Australian winemakers are being driven to adapt to climate change due to the high economic cost of trying to block the effects of drought and bushfires.
Damage caused by increased incidents of bushfires, where smoke taints the flavour of the grapes, was highlighted during the Black Summer Bushfires, that raged for five months across parts of Australia 18 months ago.
Mudgee-based winemaker David Lowe told Central News attempts to restrict damage scientifically were too costly.
“What they’re doing is amassing information, none of their research is solutions-based,” he said. “It’s mostly about removing [smoke taint].
“We’re taking a different tack, we’re saying; how do we overlay this problem? How do we live with it?”
After being forced to pour an entire year’s vintage down the drain, Lowe has grown frustrated with Wine Australia’s focus on mitigating the damage done by climate change.
Traditional thinking has sought to mitigate the problem and new ‘Smokescreen’ technology developed by Dr Kerry Wilkinson at the University of Adelaide proposes a simple solution to the problem: cover grapes in carbon pouches to shield them from smoke damage.
In preliminary tests, the smokescreen technology has reduced smoke taint to almost zero, a much-needed breakthrough at a time when Australian crop-growers are scratching their heads about how to adapt to the mounting challenges of climate change.
The Black Summer bushfires blanketed the south-east coast with smoke, and most of the country’s 60 wine regions were affected, but only 3 per cent of the wine crop was actually burnt. The true devastation is only now clear, a year after harvest, as an entire year’s vintage is lost to smoke taint.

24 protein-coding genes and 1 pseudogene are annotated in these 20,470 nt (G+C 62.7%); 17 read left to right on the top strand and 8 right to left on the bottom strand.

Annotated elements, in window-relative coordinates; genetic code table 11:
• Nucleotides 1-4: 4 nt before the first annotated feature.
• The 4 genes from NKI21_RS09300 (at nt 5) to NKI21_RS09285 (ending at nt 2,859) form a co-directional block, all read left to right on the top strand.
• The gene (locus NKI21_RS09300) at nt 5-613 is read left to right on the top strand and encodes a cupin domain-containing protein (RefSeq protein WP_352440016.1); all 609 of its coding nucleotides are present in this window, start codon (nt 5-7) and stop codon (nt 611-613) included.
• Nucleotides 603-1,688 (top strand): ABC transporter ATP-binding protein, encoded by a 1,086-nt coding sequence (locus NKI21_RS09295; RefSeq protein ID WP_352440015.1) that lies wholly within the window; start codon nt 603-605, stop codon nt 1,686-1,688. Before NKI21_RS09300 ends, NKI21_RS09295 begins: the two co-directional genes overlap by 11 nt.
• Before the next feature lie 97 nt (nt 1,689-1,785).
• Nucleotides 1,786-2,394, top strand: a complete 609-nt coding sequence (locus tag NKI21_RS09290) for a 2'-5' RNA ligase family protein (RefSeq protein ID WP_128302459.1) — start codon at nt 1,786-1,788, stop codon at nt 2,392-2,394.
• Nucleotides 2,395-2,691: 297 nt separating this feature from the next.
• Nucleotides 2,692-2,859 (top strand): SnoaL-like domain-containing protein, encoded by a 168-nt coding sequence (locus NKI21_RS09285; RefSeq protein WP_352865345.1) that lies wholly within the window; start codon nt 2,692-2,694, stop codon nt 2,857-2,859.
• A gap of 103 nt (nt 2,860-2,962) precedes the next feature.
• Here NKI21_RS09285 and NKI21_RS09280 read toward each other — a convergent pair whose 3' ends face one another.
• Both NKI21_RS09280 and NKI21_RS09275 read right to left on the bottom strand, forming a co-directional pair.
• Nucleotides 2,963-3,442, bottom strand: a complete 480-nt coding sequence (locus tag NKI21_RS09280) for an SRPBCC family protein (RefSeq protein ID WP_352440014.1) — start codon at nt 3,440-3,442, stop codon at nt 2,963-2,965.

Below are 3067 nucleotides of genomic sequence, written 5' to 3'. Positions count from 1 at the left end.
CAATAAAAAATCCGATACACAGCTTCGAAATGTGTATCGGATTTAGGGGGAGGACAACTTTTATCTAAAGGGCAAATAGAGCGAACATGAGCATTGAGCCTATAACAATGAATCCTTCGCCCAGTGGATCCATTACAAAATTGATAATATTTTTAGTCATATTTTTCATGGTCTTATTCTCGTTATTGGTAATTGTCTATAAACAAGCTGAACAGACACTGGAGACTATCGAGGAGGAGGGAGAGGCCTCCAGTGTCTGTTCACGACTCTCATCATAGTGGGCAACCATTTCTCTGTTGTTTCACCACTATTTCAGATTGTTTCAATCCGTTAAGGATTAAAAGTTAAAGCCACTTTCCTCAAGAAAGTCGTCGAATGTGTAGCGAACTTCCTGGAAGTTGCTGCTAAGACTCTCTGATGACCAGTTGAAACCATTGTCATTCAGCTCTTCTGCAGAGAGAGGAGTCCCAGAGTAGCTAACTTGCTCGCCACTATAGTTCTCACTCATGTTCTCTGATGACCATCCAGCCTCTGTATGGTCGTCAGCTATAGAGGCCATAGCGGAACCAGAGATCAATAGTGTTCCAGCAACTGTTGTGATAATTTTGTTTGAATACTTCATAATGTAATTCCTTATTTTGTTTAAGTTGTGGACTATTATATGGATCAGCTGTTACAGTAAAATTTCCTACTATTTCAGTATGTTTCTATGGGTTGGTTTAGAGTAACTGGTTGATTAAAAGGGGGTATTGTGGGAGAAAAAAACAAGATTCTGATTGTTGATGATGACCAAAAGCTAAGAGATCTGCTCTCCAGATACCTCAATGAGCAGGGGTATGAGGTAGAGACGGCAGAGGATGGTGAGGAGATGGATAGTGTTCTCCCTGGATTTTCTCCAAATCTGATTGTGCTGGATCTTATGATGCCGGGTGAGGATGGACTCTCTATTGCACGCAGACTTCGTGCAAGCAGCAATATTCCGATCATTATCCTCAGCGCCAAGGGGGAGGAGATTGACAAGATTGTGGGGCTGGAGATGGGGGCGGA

For winemakers, the effects of the bushfires are just the latest in a long line of extreme climate events like drought, frost and plague which have brought the industry to its knees in recent years.
Speaking at the National Bushfire Wine Conference earlier this year, Andreas Clark, chief executive of Wine Australia, confirmed what many in the industry already knew.
“All the science is pointing to the fact that we are sadly going to face these situations again and more often in the future,” he said.
“The [Black Summer bushfires] rang an alarm bell for many of us. Fire is part of the Australian landscape but what we saw last year was different due to the timing and duration of smoke exposure that regions had.”
Lowe is betting on Clark being right; accepting the smoke and incorporating its flavour into the essence of the wine – drastically changing what is known as the ‘terroir’.
His winery is also working with local Indigenous leaders to introduce native ingredients like eucalyptus, which may eliminate the worst of the taint effect in future vintages.
Redefining the flavour profile of your wine isn’t a risk many producers are willing to take, but the high cost in labour, production and maintenance renders technologies like activated-carbon hoods untenable for anyone looking to make a profit, at least for now.
Main image of David Lowe by Chloe Collard.